Heatstroke is a real concern for Arizona pets. Failing to recognize the signs can be extremely dangerous – even deadly – to your beloved pet. Dogs are the most at risk, because they spend more time outdoors and traveling with us in vehicles than other pets. It is crucial to know the signs of heatstroke and keep an eye out for them when you’re outdoors or traveling with your pet. Excessive heat that raises your dog’s body temperature over 103 degrees Fahrenheit can cause severe, potentially fatal damage to your dog’s brain, heart and liver. The following are five signs you must never ignore.
Rapid Panting – Dogs pant to regulate their body temperature and stay cool. Some amount of panting is normal and healthy. However, the minute you feel his panting is excessive (more than usual), get your dog out of the heat to a cool or shady area with access to plenty of fresh water.
Color Changes in the Tongue and/or Gums – Check the color of his tongue and gums. As body temperature rises, the tongue and gums can become darker red in color. Conversely, paler-colored gums can also be a sign of heatstroke, as it can indicate oxygen deficiency. If you notice this, head indoors or for the shade and allow your dog access to plenty of cool water. If you think oxygen depletion is occurring, call your vet or get to an emergency hospital immediately.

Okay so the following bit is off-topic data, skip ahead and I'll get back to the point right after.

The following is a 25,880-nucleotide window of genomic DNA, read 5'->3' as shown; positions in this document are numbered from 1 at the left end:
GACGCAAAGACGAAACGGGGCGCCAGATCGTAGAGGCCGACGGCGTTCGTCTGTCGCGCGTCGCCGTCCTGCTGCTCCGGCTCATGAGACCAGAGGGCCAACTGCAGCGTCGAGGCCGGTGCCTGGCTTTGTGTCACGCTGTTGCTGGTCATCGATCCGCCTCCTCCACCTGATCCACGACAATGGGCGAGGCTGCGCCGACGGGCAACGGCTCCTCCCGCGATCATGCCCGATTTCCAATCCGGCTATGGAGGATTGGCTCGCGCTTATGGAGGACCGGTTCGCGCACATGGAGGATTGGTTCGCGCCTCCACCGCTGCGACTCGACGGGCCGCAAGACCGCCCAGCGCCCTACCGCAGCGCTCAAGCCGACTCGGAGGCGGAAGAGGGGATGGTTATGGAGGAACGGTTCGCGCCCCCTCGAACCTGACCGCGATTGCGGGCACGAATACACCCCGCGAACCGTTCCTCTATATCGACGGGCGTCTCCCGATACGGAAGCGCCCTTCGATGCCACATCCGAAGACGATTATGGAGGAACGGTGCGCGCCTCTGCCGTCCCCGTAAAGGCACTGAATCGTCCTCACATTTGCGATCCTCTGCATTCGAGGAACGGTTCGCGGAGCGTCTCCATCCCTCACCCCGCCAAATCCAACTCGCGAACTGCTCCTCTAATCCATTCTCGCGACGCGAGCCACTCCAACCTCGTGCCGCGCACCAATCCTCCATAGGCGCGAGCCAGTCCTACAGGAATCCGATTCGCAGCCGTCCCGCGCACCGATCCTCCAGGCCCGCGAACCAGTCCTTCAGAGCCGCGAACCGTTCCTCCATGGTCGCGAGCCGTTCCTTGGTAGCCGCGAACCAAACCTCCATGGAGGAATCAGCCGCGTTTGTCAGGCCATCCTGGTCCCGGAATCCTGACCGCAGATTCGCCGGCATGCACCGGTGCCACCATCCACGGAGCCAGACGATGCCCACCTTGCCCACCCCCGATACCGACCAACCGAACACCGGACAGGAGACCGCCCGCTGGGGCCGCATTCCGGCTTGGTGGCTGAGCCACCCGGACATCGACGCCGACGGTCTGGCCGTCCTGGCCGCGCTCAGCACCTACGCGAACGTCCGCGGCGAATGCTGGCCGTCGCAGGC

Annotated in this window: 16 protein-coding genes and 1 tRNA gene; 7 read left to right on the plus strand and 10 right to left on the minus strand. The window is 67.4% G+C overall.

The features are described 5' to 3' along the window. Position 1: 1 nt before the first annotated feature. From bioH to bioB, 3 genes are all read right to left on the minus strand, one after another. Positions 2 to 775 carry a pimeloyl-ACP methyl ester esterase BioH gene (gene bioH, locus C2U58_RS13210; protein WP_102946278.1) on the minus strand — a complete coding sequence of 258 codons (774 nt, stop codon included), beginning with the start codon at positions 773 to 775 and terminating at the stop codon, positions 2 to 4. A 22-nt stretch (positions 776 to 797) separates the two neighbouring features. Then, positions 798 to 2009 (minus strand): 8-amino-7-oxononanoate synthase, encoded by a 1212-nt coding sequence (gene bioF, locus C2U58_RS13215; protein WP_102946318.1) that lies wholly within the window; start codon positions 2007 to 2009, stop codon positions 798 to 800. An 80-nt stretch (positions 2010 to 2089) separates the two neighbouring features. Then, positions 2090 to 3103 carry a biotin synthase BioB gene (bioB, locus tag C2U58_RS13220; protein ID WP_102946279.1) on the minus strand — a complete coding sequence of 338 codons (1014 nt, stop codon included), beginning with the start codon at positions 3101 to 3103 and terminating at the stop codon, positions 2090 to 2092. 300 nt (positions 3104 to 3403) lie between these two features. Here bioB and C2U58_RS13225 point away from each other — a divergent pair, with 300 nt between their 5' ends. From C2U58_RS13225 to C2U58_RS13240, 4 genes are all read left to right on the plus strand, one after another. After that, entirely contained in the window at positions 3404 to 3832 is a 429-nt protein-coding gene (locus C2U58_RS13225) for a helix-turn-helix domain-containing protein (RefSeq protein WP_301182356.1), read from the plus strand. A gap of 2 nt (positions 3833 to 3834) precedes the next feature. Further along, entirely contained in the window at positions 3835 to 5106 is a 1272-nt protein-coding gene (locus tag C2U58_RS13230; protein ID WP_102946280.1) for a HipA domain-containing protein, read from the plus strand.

Depression/Lethargy – If your dog is lethargic, not getting up or off balance, these can all be very serious signs of heatstroke that should never be ignored. This behavior can be the result of internal organ damage brought on by excessive heat.
Vomiting/Diarrhea – These symptoms can be a result of dehydration and/or internal distress brought on by heat. If this occurs, offer him fresh water and call your vet immediately.
Unresponsiveness/Coma – Coma is a depressed level of consciousness. He may initially act confused and not obey commands. Stupor can progress to a total loss of consciousness. If your dog is not responding and cannot be awakened, call your vet and get him to an emergency hospital immediately.
Never, never put ice water or cold water on the dog; it will throw him into shock.
Remember, dogs can’t tell us they’re in distress. While we often think of them as just another family member, we must remember that our dogs can’t tell us they’re too hot or don’t feel well. By the time they’re showing outward signs of distress, the situation can already be extremely serious.
Please take every precaution to keep your dog safe from overheating. By being proactive and sensible, you can keep your dog safe during Arizona summers!
Come see Rovers in the dance room on July 15 where we will be introducing you to the boarding program at the Ranch.